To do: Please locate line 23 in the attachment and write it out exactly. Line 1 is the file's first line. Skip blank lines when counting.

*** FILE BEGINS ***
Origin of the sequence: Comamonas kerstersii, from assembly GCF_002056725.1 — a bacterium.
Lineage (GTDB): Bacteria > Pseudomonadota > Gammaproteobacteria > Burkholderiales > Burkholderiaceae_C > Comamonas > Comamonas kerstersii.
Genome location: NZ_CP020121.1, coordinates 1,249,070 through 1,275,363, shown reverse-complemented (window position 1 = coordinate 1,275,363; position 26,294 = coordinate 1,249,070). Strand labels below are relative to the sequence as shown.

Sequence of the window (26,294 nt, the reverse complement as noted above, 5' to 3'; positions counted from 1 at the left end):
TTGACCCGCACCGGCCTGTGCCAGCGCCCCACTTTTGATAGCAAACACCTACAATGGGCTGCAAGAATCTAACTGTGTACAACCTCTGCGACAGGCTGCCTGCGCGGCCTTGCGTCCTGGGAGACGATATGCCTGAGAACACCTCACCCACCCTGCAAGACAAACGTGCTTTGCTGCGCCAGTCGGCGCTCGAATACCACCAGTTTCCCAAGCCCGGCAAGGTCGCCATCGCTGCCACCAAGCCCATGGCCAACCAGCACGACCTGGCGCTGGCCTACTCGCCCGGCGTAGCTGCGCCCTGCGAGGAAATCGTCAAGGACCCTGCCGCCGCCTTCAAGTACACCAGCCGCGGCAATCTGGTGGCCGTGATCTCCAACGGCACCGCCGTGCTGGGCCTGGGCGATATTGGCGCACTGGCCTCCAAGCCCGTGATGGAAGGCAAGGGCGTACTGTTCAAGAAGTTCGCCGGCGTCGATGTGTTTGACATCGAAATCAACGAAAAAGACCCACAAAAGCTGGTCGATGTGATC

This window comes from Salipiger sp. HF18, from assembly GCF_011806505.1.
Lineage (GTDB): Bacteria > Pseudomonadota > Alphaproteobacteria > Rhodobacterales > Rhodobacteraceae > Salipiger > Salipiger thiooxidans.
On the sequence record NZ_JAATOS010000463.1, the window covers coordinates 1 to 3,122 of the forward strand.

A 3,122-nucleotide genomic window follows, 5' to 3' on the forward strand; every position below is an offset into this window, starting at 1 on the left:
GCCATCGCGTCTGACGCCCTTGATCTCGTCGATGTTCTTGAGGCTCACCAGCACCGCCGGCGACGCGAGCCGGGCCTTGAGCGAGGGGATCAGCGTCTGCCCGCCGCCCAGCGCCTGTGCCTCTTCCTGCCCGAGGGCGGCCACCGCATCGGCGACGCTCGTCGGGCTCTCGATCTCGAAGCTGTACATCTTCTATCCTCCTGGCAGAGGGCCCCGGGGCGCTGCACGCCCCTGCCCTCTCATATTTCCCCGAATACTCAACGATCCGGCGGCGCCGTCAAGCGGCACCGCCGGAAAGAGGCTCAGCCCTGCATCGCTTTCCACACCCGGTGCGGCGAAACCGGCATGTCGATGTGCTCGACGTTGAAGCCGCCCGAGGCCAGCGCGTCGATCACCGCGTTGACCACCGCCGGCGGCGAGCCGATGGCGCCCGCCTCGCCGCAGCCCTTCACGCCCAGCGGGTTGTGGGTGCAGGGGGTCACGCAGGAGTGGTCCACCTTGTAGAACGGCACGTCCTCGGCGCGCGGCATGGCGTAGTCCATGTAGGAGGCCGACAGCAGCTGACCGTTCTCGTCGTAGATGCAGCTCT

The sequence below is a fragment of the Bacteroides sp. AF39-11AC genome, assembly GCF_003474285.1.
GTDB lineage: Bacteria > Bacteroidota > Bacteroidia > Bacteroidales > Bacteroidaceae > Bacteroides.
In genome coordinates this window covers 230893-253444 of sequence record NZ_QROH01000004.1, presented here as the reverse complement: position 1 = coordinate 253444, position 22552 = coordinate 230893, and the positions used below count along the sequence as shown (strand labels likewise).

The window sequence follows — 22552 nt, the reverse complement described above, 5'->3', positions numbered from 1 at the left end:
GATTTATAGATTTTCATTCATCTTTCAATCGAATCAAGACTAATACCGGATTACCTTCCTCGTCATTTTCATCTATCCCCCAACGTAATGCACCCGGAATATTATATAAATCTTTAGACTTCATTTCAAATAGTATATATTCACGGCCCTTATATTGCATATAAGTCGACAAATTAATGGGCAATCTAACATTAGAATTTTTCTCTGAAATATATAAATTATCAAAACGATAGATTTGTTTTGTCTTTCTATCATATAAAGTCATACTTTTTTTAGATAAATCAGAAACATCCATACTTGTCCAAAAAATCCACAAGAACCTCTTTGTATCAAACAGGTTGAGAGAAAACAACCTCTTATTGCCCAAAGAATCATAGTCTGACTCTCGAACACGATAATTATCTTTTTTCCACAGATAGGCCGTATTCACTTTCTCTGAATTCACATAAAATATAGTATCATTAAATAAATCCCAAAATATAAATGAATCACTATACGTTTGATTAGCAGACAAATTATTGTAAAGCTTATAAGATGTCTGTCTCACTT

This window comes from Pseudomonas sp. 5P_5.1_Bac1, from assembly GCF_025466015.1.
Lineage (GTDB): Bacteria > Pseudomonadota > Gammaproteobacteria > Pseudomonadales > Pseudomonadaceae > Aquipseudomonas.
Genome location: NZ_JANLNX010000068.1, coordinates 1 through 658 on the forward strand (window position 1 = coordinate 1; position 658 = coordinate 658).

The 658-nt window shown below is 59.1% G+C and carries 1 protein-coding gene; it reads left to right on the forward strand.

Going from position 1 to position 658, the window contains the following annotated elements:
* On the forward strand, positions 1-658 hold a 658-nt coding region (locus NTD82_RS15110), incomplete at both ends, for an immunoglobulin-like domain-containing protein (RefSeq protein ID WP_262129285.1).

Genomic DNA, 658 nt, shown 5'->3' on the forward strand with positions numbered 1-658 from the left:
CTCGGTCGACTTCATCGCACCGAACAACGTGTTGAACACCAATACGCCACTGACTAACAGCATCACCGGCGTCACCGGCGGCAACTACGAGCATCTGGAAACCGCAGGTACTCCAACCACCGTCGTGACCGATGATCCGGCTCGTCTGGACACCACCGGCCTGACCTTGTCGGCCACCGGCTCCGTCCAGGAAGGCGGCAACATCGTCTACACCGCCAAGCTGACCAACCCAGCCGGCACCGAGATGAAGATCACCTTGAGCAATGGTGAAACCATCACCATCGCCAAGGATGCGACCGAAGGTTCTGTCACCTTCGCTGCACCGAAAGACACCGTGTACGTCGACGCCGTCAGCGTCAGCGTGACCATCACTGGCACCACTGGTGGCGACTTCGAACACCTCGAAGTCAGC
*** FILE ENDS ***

CTCGGTCGACTTCATCGCACCGAACAACGTGTTGAACACCAATACGCCACTGACTAACAGCATCACCGGCGTCACCGGCGGCAACTACGAGCATCTGGAAACCGCAGGTACTCCAACCACCGTCGTGACCGATGATCCGGCTCGTCTGGACACCACCGGCCTGACCTTGTCGGCCACCGGCTCCGTCCAGGAAGGCGGCAACATCGTCTACACCGCCAAGCTGACCAACCCAGCCGGCACCGAGATGAAGATCACCTTGAGCAATGGTGAAACCATCACCATCGCCAAGGATGCGACCGAAGGTTCTGTCACCTTCGCTGCACCGAAAGACACCGTGTACGTCGACGCCGTCAGCGTCAGCGTGACCATCACTGGCACCACTGGTGGCGACTTCGAACACCTCGAAGTCAGC